INT: Darkly lit alley behind Pop’s diner. The sign above is flickering ominously. The camera pans down to JUGHEAD’S phone, where we see his texts. The conversation is open to a contact named ARCHIE.
ARCHIE, text: r u okay dude?
JUGHEAD, who’s smoking now for some reason because he’s a Bad Boy ™ in this show now, text: at pop’s diner rn and it’s dogshit. they don’t talk to me or anything. it’s just shit tier service with added dd/LG bullshit before I have my coffee
If there were no changes in psychology produced by changes in the social environment, there would be no movement in art; people would continue from generation to generation to be content with the poetry of the Bible, or of the old Greeks.
“The Formalist School of Poetry and Marxism”, Leon Trotsky
…which leads me to speculate about the effect of the internet on contemporary poetry, how alt lit, as a movement, its form, content, and generally conflicted “anti-poetic” stance that annoys so many “critics,” how they are all attributable to a psychological effect that the internet and contemporary society has had on our generation. Simultaneity isn’t really a futurist’s concept anymore, it’s reality. The spectacle of ego is unrestrained because we’ve learned not to be ashamed or embarrassed of our raw emotions (thanks to social networking sites and the concept of ‘internet presence,’ ie, constant exposure, even in the most vulnerable moments).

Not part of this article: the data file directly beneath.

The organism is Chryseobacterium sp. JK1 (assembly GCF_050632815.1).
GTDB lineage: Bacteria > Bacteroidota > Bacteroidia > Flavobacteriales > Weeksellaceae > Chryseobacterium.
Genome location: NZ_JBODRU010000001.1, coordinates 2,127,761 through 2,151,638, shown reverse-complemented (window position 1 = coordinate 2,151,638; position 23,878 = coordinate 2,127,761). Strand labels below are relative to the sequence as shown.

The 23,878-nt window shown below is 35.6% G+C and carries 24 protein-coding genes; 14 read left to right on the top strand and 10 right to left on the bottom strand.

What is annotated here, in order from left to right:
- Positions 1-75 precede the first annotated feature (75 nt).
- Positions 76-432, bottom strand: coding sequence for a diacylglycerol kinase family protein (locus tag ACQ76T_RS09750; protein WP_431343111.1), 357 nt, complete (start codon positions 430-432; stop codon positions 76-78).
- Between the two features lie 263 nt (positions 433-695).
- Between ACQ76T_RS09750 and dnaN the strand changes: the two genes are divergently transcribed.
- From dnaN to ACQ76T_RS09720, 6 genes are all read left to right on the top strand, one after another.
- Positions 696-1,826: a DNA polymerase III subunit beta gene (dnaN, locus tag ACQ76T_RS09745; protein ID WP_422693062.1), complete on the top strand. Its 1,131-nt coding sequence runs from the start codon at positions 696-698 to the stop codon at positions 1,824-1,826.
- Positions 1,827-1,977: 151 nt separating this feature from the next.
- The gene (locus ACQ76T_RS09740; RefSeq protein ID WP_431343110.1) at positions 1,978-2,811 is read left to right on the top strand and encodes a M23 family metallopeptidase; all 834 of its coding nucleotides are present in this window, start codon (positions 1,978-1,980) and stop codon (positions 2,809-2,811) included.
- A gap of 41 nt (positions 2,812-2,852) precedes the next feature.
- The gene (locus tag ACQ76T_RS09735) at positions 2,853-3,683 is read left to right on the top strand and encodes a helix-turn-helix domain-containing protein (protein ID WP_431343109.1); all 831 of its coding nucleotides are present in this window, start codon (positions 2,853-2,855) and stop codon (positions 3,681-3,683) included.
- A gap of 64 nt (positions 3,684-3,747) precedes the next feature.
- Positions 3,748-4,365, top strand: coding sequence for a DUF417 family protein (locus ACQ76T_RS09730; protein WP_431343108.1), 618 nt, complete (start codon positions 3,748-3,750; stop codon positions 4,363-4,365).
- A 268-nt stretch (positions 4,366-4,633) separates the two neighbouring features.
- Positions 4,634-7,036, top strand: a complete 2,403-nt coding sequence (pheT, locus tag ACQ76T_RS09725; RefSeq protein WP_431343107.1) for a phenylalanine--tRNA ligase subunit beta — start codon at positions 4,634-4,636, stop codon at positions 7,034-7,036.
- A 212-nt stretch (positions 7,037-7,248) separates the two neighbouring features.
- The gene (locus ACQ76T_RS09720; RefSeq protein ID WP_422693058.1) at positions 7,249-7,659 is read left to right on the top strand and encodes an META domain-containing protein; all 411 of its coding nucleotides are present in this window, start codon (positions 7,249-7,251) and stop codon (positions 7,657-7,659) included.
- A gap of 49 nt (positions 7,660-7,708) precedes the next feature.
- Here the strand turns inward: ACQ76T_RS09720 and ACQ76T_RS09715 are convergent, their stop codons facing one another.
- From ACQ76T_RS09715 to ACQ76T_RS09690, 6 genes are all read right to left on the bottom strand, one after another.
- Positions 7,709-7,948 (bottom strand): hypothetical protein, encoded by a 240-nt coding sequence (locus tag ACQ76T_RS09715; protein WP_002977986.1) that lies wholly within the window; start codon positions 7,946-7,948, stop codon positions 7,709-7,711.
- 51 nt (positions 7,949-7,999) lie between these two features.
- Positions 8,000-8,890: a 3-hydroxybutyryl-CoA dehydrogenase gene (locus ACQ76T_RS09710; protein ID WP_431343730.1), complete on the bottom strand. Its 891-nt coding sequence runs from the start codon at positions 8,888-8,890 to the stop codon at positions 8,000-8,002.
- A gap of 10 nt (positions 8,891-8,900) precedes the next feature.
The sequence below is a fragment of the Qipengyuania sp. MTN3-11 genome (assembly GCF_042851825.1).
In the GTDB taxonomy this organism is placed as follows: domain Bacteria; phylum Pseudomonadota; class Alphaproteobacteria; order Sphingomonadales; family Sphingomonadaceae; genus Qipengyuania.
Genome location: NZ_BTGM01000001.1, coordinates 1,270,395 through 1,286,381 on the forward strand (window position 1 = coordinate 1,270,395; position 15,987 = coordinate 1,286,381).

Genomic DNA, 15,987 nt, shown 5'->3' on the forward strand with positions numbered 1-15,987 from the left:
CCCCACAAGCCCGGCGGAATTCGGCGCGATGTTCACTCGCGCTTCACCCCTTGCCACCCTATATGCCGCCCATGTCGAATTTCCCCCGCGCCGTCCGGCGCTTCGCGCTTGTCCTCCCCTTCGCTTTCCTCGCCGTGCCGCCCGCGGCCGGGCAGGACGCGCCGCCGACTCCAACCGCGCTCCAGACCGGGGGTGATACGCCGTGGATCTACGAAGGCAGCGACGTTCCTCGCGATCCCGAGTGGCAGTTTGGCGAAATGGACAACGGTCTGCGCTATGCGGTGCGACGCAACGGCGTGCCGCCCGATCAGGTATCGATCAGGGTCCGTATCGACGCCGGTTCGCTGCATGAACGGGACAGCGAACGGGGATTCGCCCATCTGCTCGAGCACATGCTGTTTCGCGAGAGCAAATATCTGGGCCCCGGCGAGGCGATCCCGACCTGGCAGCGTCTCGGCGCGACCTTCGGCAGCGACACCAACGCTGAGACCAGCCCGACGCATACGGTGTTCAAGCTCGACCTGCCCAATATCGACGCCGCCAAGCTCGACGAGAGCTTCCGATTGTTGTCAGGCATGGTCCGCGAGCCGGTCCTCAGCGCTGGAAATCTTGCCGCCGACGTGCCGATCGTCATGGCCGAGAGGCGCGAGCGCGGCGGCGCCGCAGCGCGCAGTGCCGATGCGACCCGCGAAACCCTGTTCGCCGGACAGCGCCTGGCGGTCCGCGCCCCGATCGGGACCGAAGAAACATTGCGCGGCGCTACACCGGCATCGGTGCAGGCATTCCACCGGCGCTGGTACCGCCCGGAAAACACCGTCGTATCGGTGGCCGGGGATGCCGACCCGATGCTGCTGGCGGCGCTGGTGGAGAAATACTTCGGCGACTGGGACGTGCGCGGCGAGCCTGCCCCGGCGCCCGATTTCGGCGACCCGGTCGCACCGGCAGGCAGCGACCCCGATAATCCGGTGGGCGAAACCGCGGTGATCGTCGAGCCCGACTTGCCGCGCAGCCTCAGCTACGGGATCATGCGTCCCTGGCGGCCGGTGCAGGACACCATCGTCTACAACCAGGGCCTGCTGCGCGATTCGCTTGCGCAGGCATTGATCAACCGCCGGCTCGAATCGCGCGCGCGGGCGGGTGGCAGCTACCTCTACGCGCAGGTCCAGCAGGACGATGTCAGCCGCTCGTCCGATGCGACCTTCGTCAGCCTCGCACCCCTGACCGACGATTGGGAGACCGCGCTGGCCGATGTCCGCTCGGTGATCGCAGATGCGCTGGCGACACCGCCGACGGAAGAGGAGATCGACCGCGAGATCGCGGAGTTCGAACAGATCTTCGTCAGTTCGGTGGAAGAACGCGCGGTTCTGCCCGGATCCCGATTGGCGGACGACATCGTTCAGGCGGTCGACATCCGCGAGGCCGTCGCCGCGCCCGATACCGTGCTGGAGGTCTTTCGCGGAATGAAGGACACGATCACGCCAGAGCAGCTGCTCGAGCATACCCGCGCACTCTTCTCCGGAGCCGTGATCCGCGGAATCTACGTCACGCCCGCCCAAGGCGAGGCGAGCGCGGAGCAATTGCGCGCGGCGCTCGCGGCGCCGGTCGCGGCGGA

The need for a new formulation of words to accompany this new “psychology.”
The need for bonding, even at the linguistic level, in an increasingly isolated, laptop-confined experience of life.
Not at all where Trotsky was going with this, but an important point he established on his own route.